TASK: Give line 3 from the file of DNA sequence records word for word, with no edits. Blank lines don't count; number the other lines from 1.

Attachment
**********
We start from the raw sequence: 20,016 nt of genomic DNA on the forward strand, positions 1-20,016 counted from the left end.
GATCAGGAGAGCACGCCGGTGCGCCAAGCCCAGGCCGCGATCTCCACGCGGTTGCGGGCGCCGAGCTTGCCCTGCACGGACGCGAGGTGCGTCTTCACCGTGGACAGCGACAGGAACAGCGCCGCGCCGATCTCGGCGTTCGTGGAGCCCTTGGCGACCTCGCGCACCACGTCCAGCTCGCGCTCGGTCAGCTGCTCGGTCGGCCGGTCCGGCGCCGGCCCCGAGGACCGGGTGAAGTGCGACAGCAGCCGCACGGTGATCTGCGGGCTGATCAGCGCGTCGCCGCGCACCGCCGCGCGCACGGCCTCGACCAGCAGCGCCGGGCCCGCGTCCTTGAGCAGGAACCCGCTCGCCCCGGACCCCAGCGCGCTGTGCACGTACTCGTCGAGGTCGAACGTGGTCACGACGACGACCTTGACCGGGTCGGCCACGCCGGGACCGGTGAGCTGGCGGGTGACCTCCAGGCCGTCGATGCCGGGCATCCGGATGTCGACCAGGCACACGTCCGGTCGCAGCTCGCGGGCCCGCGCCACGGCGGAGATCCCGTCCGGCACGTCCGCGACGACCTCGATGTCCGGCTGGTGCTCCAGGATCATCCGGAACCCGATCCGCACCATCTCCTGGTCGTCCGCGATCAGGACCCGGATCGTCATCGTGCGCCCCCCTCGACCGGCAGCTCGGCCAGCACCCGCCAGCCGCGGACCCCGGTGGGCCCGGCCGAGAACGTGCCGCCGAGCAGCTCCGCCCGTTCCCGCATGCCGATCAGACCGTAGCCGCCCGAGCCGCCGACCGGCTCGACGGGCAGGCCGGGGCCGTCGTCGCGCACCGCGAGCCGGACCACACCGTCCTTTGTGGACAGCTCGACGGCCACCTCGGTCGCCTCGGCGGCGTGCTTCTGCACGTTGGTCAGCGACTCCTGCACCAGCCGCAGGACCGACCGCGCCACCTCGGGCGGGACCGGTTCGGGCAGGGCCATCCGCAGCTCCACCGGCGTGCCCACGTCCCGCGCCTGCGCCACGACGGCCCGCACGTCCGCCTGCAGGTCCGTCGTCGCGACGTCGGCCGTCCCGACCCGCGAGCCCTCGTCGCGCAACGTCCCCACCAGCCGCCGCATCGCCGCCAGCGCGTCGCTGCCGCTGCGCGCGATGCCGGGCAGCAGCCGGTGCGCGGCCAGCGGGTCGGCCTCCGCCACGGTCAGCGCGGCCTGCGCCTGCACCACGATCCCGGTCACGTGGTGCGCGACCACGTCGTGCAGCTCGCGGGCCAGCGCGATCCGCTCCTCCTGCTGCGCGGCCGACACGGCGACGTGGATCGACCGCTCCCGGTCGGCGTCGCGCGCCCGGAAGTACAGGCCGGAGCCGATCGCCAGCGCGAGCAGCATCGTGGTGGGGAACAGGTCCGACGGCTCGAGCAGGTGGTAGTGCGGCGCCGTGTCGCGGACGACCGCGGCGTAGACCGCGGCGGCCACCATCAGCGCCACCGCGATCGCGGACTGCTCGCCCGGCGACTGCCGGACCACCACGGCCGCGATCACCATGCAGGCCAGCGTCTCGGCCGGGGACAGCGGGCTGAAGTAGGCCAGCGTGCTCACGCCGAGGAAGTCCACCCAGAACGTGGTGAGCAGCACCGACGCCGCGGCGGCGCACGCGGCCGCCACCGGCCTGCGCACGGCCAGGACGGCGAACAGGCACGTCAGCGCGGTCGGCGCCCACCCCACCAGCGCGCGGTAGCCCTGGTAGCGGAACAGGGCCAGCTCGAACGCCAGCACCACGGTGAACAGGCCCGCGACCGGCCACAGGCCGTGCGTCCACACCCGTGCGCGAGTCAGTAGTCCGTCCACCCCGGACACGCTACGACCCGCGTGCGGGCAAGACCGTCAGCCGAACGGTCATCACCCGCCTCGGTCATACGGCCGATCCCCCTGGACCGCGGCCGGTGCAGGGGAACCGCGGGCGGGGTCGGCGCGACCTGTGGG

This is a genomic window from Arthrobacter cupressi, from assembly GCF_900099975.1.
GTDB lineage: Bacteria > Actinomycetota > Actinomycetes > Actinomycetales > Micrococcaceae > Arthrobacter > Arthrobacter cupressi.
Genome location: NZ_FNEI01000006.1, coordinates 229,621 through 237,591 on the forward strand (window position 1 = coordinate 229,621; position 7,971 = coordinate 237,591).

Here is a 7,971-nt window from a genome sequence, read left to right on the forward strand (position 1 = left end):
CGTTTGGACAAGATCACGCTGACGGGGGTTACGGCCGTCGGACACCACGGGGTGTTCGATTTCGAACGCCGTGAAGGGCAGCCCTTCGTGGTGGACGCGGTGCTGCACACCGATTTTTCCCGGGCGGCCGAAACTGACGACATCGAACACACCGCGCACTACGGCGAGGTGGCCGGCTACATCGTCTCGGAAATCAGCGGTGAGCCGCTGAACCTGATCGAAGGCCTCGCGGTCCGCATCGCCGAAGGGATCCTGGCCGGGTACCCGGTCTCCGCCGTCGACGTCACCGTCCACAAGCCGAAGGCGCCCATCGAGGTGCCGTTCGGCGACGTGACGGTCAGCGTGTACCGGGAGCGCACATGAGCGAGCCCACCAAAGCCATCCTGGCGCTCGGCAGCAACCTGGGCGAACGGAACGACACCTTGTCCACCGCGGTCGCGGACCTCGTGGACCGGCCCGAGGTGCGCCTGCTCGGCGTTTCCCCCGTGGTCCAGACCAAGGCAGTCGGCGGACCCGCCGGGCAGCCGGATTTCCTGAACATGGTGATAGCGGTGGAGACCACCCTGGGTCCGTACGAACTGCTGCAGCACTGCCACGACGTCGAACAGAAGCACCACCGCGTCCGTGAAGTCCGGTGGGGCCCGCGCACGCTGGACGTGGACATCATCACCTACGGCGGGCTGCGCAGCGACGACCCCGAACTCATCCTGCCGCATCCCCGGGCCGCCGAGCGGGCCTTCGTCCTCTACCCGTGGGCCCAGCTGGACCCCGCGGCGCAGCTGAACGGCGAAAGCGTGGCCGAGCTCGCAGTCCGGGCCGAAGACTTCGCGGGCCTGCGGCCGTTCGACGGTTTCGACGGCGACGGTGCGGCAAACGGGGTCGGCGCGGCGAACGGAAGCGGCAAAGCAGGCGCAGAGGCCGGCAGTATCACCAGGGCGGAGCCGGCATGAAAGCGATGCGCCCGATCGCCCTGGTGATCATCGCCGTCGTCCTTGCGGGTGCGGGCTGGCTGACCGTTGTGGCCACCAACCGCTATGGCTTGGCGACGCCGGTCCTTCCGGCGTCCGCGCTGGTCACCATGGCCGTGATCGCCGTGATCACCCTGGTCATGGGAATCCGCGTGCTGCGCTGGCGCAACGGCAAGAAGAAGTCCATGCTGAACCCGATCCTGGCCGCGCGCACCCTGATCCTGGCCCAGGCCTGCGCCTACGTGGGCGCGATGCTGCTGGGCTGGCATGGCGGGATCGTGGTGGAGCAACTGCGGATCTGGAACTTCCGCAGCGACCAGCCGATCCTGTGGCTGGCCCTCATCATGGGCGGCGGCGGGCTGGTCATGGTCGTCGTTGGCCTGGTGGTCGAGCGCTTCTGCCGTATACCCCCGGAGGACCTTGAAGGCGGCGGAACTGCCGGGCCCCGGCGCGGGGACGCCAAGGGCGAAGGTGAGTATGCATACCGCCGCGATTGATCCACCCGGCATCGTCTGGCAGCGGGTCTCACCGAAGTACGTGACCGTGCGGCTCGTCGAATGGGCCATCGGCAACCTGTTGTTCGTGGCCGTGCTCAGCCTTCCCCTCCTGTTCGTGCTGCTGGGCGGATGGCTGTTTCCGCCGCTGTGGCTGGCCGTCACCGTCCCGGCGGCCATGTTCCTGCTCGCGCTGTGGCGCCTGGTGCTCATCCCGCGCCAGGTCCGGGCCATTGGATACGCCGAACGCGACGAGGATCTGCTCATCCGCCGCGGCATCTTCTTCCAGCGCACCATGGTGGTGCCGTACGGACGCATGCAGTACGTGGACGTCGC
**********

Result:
This is a genomic window from Arthrobacter cupressi, from assembly GCF_900099975.1.